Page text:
The reason I wanted to look at this was because I was interested to see, out of the most satisfying jobs, at exactly what age a person would need to start preparing in order to be able to start their career at a reasonable age (which in my opinion should be in the early 20s) and as it turns out, many of them do not require a degree, but instead require years’ worth of experience.
So I have to wonder, how many young people are spending their life panicking about getting excellent exam results and getting themselves a degree (as well as getting themselves into £20k-£60k worth of tuition debt) only to realise that the career they want to pursue doesn’t even need a degree, but in fact needs relevant experience? They would have wasted three years gaining experience that is no longer considered valuable for certain careers, as well as unnecessary debt, three years that they could have spent in an apprenticeship, part-time job gaining experience or even voluntary work, while they still lived at home.
My main point is that I think our education system’s main flaw is the focus on getting to the top. We are focussing way too much on telling our kids to get degrees and not on explaining to them the kinds of jobs that are out there, and what you need to do in order to get those kinds of jobs.
I did one week’s worth of work experience before my GCSEs working in my dad’s office in the admin department, which was great, but all it taught me was what a career in administration or accounts might be like.
What if young people spent a considerable amount of time doing work experience whilst still in education and still in a position to decide the path they want to take? What if they spent a couple of days in about 10 or more different work settings whilst they are in year 10, and spent school hours being taught exactly what they needed to achieve such a career? I was never taught about apprenticeships or the importance of work experience; all I was taught was “do well in your exams and you’ll be fine”. But what if it’s a waste of time and a waste of money?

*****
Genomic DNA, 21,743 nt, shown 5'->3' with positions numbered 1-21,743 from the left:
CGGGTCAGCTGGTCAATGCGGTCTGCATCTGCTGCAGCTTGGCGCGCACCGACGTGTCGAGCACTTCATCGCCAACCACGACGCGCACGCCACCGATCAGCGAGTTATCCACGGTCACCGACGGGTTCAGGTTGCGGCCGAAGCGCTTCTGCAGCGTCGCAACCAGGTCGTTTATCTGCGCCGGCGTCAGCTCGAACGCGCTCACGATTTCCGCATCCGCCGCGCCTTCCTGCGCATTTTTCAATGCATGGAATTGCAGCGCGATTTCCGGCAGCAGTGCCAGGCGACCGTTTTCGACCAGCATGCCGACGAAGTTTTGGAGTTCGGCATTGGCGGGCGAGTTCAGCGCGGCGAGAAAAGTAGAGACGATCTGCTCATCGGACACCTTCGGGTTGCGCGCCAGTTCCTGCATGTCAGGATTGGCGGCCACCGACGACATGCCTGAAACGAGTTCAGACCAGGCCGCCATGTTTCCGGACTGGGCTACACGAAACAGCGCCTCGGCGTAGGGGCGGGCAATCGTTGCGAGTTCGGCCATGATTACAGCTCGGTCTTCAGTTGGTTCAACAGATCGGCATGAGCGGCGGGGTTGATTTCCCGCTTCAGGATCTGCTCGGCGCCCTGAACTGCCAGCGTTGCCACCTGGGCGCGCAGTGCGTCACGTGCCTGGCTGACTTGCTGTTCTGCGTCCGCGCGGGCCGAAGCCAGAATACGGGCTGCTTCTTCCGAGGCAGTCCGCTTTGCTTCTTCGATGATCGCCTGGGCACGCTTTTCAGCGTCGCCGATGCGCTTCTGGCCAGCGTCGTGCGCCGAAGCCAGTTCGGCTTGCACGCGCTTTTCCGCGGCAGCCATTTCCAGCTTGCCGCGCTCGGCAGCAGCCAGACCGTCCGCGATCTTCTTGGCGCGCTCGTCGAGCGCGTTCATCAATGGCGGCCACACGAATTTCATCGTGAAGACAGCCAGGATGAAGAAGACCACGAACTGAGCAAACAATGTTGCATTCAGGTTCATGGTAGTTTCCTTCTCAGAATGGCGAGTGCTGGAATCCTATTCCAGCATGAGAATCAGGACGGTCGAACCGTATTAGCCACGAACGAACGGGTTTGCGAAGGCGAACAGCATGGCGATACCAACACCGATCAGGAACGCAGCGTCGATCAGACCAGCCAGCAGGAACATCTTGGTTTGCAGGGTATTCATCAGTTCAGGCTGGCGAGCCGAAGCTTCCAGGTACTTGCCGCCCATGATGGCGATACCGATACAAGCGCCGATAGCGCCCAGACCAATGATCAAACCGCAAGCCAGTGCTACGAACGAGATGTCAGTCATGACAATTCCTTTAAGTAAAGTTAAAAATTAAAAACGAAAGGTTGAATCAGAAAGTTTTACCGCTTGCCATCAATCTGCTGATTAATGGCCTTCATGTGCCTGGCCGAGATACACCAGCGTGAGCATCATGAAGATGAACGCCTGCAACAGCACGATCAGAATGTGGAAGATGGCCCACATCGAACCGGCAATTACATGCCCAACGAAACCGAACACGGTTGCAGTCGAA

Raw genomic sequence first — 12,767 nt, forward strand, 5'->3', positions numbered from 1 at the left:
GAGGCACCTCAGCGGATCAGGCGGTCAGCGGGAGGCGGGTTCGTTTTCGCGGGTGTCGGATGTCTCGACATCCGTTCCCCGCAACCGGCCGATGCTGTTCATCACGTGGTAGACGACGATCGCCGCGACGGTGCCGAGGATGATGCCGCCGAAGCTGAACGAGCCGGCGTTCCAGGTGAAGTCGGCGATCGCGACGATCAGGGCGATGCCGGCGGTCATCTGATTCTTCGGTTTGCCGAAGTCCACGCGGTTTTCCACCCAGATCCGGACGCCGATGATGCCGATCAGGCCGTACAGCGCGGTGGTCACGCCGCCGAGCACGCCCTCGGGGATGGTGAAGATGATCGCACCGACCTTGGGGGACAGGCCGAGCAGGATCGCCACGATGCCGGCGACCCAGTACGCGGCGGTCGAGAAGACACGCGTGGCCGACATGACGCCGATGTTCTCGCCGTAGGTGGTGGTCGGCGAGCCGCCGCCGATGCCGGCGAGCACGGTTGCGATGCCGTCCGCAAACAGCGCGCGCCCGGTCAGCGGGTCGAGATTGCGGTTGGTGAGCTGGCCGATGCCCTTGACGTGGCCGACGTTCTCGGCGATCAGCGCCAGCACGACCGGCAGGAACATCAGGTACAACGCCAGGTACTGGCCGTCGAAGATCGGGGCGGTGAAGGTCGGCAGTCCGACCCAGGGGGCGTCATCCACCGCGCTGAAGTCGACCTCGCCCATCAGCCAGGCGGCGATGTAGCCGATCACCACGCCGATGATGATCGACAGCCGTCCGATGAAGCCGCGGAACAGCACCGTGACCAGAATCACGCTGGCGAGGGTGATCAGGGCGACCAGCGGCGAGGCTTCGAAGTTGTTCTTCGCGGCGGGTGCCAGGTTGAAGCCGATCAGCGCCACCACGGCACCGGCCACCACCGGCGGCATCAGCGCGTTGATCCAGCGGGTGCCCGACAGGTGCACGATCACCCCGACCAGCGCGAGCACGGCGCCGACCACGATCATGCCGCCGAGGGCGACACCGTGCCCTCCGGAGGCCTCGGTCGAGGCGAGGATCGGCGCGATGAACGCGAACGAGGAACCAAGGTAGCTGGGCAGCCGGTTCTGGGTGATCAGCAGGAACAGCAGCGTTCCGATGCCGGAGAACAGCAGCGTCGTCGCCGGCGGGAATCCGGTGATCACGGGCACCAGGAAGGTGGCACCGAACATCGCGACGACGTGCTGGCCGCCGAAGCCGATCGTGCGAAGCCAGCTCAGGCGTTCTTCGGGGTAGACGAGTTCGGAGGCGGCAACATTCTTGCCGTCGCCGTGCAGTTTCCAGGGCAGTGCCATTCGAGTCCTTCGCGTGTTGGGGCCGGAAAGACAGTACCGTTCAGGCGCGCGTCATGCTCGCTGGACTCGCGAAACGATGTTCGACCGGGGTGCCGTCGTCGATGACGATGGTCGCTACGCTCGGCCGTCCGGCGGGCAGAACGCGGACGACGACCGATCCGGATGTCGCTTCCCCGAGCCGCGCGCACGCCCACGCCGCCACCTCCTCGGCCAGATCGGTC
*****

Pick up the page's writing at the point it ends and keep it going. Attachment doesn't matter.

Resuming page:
On the other hand, what if the career you really want to go in does require a degree but in a specific topic? This was a problem I came across. After finishing my English Language degree I decided one thing I really wanted to go into was Forensic Psychology. Unfortunately, at that point it would have meant taking a conversion course in a random area on my own for a year, and then doing the same with a Master’s, then I would have had to spend a year or two doing voluntary work and shadowing in order to gain enough experience to be offered any kind of job in that field. I was so focussed on getting the best mark I could get, I chose to study English instead of Psychology at university. If I had spent some time in school shadowing psychologists, maybe I would have realised then that it was what I wanted to pursue?
Of course this doesn’t apply to everyone. I have always been in absolute awe of those who study Medicine, for which you need the highest grades in the relevant sciences and maths at A Level and a lot of the time it means you need to have chosen specific GCSEs in order to be able to study those A Levels. That means that those people knew at the age of 14 or 15 the career that they wanted to achieve, which is absolutely amazing. Unfortunately I think for most of us this just isn’t the case, and more exposure to potential careers and the requirements for those careers would go a long way in avoiding wasting time and money and also not being one of those people that spends their life doing something they don’t really enjoy or care about, just because it’s all that was available to them.